Serie A Hopes Wall Street Can Get Help it Out of the B-Tier

(Photo credit: Chaos Soccer Gear/Unsplash)

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This Italian football league needs an assist from American lenders.

It’s no secret that soccer is the most popular sport in the world, but now Wall Street’s hunger for football is so great that major banks are happily lending to second-tier leagues like Italy’s Serie A, which up until recently did not look to have the brightest financial future.

New Plan: Get the Ball to the Italians

Though it has elite clubs like AC Milan and impressive footballers like Lautaro Martinez, Serie A has been dealing with financial and talent woes for the past few years. During the 2020/21 season, at the height of COVID, the league saw $2.7 billion in revenue, while the English Premier League brought in more than $6 billion. Despite organizations pumping millions of dollars into new players and increasing their debts, an Italian team hasn’t won the Champion League in more than a decade, and 2022 marked the second consecutive time the country’s national team failed to qualify for the FIFA World Cup.

With little liquidity, Serie A teams need backers with deep pockets, something they tried and failed to obtain in 2021, when not enough clubs supported selling a $2 billion stake in the league’s TV rights to a private equity firm. One of the biggest Serie A shakeups came last summer when Gerry Cardinale, CEO of the investment firm RedBird who helped create the New York Yankees’ YES Network when he was a banker at Goldman Sachs, purchased 70% of AC Milan, which currently sits 5th in the league, from Paul Singer’s Elliott Management for $1.3 billion.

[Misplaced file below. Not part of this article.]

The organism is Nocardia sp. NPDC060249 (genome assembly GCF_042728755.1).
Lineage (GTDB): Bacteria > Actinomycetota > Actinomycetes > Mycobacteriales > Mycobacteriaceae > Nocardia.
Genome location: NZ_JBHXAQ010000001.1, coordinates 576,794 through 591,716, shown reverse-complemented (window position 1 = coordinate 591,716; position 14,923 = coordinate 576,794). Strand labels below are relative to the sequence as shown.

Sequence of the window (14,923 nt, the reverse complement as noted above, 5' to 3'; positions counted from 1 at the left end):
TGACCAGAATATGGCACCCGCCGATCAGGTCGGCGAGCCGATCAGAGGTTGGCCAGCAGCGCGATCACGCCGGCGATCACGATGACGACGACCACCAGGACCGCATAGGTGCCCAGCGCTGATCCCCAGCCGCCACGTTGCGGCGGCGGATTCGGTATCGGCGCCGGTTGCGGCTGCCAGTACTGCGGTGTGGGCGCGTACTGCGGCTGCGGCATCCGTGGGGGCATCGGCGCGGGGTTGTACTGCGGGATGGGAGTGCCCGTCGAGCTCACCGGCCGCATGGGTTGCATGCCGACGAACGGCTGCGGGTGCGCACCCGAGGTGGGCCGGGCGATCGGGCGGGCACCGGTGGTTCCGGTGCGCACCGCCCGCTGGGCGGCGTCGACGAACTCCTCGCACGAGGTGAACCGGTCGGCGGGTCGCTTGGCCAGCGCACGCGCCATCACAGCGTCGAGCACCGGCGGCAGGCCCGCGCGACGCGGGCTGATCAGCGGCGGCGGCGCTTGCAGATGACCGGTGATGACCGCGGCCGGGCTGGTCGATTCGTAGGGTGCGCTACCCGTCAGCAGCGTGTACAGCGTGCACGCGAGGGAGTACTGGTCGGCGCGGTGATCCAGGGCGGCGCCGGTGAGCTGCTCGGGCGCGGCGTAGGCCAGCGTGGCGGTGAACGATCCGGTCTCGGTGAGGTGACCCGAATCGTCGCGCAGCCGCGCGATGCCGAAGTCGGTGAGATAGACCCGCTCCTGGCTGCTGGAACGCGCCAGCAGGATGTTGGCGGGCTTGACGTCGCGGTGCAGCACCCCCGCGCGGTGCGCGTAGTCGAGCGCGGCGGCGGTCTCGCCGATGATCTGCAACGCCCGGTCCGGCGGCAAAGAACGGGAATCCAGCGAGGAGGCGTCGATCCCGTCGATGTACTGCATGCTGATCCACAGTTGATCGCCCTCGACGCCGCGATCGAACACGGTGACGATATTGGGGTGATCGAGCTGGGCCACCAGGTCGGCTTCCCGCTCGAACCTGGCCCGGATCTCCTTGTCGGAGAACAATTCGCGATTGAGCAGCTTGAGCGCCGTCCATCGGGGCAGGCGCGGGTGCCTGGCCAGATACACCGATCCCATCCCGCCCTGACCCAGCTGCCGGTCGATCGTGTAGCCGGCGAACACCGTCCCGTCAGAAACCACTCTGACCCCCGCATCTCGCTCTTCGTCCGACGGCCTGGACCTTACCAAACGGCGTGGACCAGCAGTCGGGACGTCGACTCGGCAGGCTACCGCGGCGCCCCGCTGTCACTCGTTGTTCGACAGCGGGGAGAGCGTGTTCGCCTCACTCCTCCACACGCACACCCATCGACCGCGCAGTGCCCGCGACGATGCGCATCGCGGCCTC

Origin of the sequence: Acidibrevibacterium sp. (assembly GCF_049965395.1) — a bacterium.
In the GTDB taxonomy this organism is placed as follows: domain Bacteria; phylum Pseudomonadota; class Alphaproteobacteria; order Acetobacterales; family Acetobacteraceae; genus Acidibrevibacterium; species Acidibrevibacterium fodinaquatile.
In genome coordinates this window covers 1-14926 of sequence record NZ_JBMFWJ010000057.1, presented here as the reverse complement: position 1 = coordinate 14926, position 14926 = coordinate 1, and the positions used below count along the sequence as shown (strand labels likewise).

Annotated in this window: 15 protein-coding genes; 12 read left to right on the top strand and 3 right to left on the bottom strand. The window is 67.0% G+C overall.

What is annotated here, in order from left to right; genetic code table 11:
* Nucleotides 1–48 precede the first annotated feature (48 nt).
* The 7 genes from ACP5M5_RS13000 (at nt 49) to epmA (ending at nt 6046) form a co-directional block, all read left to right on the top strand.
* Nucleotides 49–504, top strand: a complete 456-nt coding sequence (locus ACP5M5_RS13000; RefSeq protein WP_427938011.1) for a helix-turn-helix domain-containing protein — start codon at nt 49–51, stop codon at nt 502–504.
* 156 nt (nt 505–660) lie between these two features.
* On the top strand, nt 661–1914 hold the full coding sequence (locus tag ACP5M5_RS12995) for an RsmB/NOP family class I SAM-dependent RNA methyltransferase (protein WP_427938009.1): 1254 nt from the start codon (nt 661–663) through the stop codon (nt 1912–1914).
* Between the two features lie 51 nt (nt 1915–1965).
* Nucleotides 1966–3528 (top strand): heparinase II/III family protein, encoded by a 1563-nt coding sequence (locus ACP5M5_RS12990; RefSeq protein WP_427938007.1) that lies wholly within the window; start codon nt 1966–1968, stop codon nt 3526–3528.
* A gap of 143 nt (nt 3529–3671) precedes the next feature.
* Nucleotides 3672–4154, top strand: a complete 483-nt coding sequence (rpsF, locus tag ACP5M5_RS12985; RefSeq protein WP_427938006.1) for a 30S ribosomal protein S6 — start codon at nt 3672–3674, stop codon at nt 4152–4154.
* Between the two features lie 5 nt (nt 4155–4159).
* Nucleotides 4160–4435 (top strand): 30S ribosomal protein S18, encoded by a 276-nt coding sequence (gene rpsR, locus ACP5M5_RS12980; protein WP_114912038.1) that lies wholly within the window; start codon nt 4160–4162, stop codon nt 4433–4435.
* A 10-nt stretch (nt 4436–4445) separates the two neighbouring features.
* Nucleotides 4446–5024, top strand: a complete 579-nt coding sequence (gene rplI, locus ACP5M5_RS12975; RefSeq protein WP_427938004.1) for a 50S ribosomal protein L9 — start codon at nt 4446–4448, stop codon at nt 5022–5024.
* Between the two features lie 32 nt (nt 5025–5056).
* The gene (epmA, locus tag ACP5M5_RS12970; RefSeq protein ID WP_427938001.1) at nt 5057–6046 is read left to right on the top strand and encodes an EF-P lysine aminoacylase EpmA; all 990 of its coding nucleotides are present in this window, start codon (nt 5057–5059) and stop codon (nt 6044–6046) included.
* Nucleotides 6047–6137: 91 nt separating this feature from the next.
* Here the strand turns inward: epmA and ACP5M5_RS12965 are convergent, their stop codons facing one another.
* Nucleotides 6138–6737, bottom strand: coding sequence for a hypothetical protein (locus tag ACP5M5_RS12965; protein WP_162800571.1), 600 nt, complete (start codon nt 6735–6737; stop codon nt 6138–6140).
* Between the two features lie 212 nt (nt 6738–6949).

Now more major investors are looking to join Cardinale. On Tuesday, Bloomberg reported groups like Goldman Sachs, JPMorgan Chase, and Deutsche Bank have expressed interest in financing Serie A’s media business:

  • Toward the end of 2021, the Luxembourg private equity firm CVC Capital Partners reached a $2.2 billion deal with Spain’s LaLiga for some of its broadcasting rights, and that money was funneled toward capital improvements, paying off debts, and acquiring new talent.
  • Also this week, sources told Bloomberg, Germany’s Deutsche Fussball Liga is looking to sell media rights to a private equity firm. It previously considered selling 20% of a new media unit valued at roughly $19.2 billion.

Very, Very Sneaky: Even those at the top of the league are getting slide tackled. For the 2021/22 season, Juventus FC reported a $275 million loss, the largest in Serie A history. The team also earned itself a red card recently after it was discovered that it had historically inflated player valuations during transfers. The club —which is normally one of Serie A’s most successful— was docked 15 points, dropping them down to 10th place in the league’s overall rankings.